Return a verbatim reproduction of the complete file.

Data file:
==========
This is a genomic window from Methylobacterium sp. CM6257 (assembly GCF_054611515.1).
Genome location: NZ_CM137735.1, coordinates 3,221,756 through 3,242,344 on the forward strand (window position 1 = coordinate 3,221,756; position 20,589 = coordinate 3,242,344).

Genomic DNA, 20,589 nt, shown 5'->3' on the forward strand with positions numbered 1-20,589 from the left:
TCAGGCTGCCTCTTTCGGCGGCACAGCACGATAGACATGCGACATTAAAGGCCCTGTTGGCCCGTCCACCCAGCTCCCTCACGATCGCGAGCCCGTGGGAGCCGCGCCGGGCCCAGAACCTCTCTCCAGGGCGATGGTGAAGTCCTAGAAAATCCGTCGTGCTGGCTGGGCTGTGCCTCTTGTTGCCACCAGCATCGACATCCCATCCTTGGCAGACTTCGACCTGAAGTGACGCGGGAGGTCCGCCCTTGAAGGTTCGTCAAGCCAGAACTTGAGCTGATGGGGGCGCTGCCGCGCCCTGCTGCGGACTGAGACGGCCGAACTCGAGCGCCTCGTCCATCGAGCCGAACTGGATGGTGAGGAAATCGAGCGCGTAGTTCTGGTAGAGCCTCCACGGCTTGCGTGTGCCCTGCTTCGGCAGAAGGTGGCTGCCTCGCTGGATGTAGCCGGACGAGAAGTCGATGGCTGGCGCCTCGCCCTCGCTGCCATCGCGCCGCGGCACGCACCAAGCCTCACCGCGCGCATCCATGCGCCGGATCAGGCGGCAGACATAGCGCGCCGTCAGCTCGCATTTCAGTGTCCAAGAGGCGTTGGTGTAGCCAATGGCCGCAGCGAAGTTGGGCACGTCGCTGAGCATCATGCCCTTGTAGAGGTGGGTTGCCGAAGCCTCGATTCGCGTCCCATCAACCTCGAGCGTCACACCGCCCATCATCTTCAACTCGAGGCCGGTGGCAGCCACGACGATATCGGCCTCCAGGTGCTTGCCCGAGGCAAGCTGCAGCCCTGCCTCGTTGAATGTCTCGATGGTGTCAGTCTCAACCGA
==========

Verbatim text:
This is a genomic window from Methylobacterium sp. CM6257 (assembly GCF_054611515.1).
Genome location: NZ_CM137735.1, coordinates 3,221,756 through 3,242,344 on the forward strand (window position 1 = coordinate 3,221,756; position 20,589 = coordinate 3,242,344).

Genomic DNA, 20,589 nt, shown 5'->3' on the forward strand with positions numbered 1-20,589 from the left:
TCAGGCTGCCTCTTTCGGCGGCACAGCACGATAGACATGCGACATTAAAGGCCCTGTTGGCCCGTCCACCCAGCTCCCTCACGATCGCGAGCCCGTGGGAGCCGCGCCGGGCCCAGAACCTCTCTCCAGGGCGATGGTGAAGTCCTAGAAAATCCGTCGTGCTGGCTGGGCTGTGCCTCTTGTTGCCACCAGCATCGACATCCCATCCTTGGCAGACTTCGACCTGAAGTGACGCGGGAGGTCCGCCCTTGAAGGTTCGTCAAGCCAGAACTTGAGCTGATGGGGGCGCTGCCGCGCCCTGCTGCGGACTGAGACGGCCGAACTCGAGCGCCTCGTCCATCGAGCCGAACTGGATGGTGAGGAAATCGAGCGCGTAGTTCTGGTAGAGCCTCCACGGCTTGCGTGTGCCCTGCTTCGGCAGAAGGTGGCTGCCTCGCTGGATGTAGCCGGACGAGAAGTCGATGGCTGGCGCCTCGCCCTCGCTGCCATCGCGCCGCGGCACGCACCAAGCCTCACCGCGCGCATCCATGCGCCGGATCAGGCGGCAGACATAGCGCGCCGTCAGCTCGCATTTCAGTGTCCAAGAGGCGTTGGTGTAGCCAATGGCCGCAGCGAAGTTGGGCACGTCGCTGAGCATCATGCCCTTGTAGAGGTGGGTTGCCGAAGCCTCGATTCGCGTCCCATCAACCTCGAGCGTCACACCGCCCATCATCTTCAACTCGAGGCCGGTGGCAGCCACGACGATATCGGCCTCCAGGTGCTTGCCCGAGGCAAGCTGCAGCCCTGCCTCGTTGAATGTCTCGATGGTGTCAGTCTCAACCGA